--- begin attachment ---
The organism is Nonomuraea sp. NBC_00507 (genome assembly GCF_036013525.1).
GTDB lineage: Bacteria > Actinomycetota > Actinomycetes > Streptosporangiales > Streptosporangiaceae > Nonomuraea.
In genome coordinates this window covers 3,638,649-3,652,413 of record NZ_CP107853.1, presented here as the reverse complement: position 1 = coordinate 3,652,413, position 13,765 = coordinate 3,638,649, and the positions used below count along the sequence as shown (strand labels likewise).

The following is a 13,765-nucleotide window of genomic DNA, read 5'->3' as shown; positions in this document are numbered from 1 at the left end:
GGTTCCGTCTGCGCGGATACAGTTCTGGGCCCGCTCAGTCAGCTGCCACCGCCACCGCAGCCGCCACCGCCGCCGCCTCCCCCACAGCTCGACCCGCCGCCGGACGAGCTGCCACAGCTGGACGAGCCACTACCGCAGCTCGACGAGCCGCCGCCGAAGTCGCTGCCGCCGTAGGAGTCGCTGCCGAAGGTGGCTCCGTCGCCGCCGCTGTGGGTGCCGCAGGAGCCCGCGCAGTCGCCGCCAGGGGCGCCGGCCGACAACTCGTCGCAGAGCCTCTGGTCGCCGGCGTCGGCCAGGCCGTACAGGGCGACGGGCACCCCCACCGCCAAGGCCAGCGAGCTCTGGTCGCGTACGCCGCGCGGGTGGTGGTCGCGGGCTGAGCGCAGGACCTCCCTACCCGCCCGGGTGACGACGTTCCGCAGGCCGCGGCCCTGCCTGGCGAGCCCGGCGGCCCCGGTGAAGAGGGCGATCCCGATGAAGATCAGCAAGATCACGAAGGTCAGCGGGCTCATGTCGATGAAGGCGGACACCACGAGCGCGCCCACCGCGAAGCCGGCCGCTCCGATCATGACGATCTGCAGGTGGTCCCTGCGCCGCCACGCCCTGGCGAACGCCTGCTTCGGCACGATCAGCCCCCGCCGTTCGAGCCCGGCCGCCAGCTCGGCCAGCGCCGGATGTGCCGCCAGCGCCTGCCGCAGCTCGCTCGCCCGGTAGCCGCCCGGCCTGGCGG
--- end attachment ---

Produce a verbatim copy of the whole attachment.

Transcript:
The organism is Nonomuraea sp. NBC_00507 (genome assembly GCF_036013525.1).
GTDB lineage: Bacteria > Actinomycetota > Actinomycetes > Streptosporangiales > Streptosporangiaceae > Nonomuraea.
In genome coordinates this window covers 3,638,649-3,652,413 of record NZ_CP107853.1, presented here as the reverse complement: position 1 = coordinate 3,652,413, position 13,765 = coordinate 3,638,649, and the positions used below count along the sequence as shown (strand labels likewise).

The following is a 13,765-nucleotide window of genomic DNA, read 5'->3' as shown; positions in this document are numbered from 1 at the left end:
GGTTCCGTCTGCGCGGATACAGTTCTGGGCCCGCTCAGTCAGCTGCCACCGCCACCGCAGCCGCCACCGCCGCCGCCTCCCCCACAGCTCGACCCGCCGCCGGACGAGCTGCCACAGCTGGACGAGCCACTACCGCAGCTCGACGAGCCGCCGCCGAAGTCGCTGCCGCCGTAGGAGTCGCTGCCGAAGGTGGCTCCGTCGCCGCCGCTGTGGGTGCCGCAGGAGCCCGCGCAGTCGCCGCCAGGGGCGCCGGCCGACAACTCGTCGCAGAGCCTCTGGTCGCCGGCGTCGGCCAGGCCGTACAGGGCGACGGGCACCCCCACCGCCAAGGCCAGCGAGCTCTGGTCGCGTACGCCGCGCGGGTGGTGGTCGCGGGCTGAGCGCAGGACCTCCCTACCCGCCCGGGTGACGACGTTCCGCAGGCCGCGGCCCTGCCTGGCGAGCCCGGCGGCCCCGGTGAAGAGGGCGATCCCGATGAAGATCAGCAAGATCACGAAGGTCAGCGGGCTCATGTCGATGAAGGCGGACACCACGAGCGCGCCCACCGCGAAGCCGGCCGCTCCGATCATGACGATCTGCAGGTGGTCCCTGCGCCGCCACGCCCTGGCGAACGCCTGCTTCGGCACGATCAGCCCCCGCCGTTCGAGCCCGGCCGCCAGCTCGGCCAGCGCCGGATGTGCCGCCAGCGCCTGCCGCAGCTCGCTCGCCCGGTAGCCGCCCGGCCTGGCGG